It's hard to ignore the major customer data breaches that have occurred at corporations over the last few months. Target and Neiman Marcus were a big tip of an even bigger iceberg. But the Federal Trade Commission doesn't want consumers to feel like the only way they can protect themselves is by avoiding digital transactions. Especially because that’s basically impossible these days. So what’s the FTC doing about it?
In a new “Privacy and Data Security Update,” the agency outlines its recourse and methods of enforcement against companies that violate laws or don’t take steps to protect consumer data. The report explains, “In all of its privacy work, the FTC’s goals have remained constant: to protect consumers’ personal information and ensure that consumers have the confidence to take advantage of the many benefits offered in the marketplace.”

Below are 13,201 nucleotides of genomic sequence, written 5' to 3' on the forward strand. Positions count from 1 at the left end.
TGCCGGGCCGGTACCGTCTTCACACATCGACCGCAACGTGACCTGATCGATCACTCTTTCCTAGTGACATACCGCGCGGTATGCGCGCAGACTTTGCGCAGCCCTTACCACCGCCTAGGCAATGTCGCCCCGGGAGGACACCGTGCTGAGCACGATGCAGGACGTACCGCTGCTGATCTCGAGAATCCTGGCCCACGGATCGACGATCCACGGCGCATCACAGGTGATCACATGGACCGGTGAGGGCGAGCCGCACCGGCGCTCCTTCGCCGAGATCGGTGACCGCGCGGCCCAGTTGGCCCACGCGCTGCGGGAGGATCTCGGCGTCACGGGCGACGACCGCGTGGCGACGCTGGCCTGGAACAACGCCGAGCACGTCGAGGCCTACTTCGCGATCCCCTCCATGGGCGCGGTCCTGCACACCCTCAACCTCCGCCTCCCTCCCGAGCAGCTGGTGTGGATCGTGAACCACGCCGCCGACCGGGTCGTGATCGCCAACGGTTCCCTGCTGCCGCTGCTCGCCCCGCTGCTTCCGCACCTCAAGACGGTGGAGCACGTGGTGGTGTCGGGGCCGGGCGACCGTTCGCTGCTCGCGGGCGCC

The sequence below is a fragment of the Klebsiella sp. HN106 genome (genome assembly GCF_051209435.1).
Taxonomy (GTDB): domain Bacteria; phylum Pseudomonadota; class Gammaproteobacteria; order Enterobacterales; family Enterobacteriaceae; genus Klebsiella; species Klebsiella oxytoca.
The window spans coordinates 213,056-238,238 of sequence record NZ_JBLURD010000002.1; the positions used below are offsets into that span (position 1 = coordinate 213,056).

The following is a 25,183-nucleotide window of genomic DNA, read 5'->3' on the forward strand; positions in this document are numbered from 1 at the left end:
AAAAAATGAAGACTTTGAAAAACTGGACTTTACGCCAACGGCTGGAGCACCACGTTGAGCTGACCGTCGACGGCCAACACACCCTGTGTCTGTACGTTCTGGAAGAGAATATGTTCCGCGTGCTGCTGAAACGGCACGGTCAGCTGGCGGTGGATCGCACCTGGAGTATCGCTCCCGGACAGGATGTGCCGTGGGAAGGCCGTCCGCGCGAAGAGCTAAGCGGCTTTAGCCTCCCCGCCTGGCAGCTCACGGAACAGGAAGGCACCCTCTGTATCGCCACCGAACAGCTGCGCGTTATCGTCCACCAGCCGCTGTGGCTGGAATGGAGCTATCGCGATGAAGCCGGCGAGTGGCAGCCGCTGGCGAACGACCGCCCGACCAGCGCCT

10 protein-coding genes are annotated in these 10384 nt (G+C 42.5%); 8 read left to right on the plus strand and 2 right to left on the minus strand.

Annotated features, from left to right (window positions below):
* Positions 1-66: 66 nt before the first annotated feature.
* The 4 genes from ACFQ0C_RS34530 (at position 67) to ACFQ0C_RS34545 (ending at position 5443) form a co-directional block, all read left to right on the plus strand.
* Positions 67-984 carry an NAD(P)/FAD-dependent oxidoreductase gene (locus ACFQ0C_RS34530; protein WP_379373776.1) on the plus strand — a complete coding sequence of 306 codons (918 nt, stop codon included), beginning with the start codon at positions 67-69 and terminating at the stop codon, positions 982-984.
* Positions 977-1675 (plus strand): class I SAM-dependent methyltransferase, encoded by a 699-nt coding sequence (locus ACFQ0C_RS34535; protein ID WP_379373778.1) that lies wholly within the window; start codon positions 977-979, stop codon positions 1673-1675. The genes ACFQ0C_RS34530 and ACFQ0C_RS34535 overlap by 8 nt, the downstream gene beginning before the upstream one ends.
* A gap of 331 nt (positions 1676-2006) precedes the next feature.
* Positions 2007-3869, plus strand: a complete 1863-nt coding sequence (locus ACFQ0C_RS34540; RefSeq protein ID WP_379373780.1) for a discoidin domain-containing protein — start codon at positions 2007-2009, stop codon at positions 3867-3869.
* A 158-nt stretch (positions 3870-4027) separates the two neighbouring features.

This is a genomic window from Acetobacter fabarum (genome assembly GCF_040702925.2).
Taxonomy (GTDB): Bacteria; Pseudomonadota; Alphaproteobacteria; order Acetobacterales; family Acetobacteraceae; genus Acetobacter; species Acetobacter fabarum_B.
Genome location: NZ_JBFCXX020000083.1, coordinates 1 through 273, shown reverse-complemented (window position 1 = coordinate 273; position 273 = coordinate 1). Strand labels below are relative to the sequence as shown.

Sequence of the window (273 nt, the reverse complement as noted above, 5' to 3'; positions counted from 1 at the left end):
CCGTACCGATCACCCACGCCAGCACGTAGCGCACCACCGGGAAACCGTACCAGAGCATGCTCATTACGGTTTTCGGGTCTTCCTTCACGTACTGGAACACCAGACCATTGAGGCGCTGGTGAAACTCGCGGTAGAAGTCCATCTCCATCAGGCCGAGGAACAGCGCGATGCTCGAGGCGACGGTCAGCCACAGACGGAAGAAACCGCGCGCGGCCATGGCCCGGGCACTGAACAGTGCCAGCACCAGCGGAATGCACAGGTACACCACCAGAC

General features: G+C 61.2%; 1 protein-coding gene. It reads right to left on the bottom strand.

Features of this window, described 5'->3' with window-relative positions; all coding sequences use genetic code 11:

It’s good to see the FTC’s efforts outlined in one place, but the report would be more helpful if the agency included topics or areas of interest where they still want to improve. Clearly, data security is still a serious problem in the marketplace and it’s hard to feel reassured without more information about what the FTC thinks it could improve. Of course it’s the job of the companies who hold the data to keep it safe, but as the regulatory and enforcement agency the FTC is the agency consumers want to trust.
TODAY IN SLATE
I was hit by a teacher in an East Texas public school. It taught me nothing.
Republicans Like Scott Walker Are Building Campaigns Around Problems That Don’t Exist
Why Greenland’s “Dark Snow” Should Worry You
If You’re Outraged by the NFL, Follow This Satirical Blowhard on Twitter
The Best Way to Organize Your Fridge
Iran and the U.S. Are Allies
They’re just not ready to admit it yet.
Giving Up on Goodell
How the NFL lost the trust of its most loyal reporters.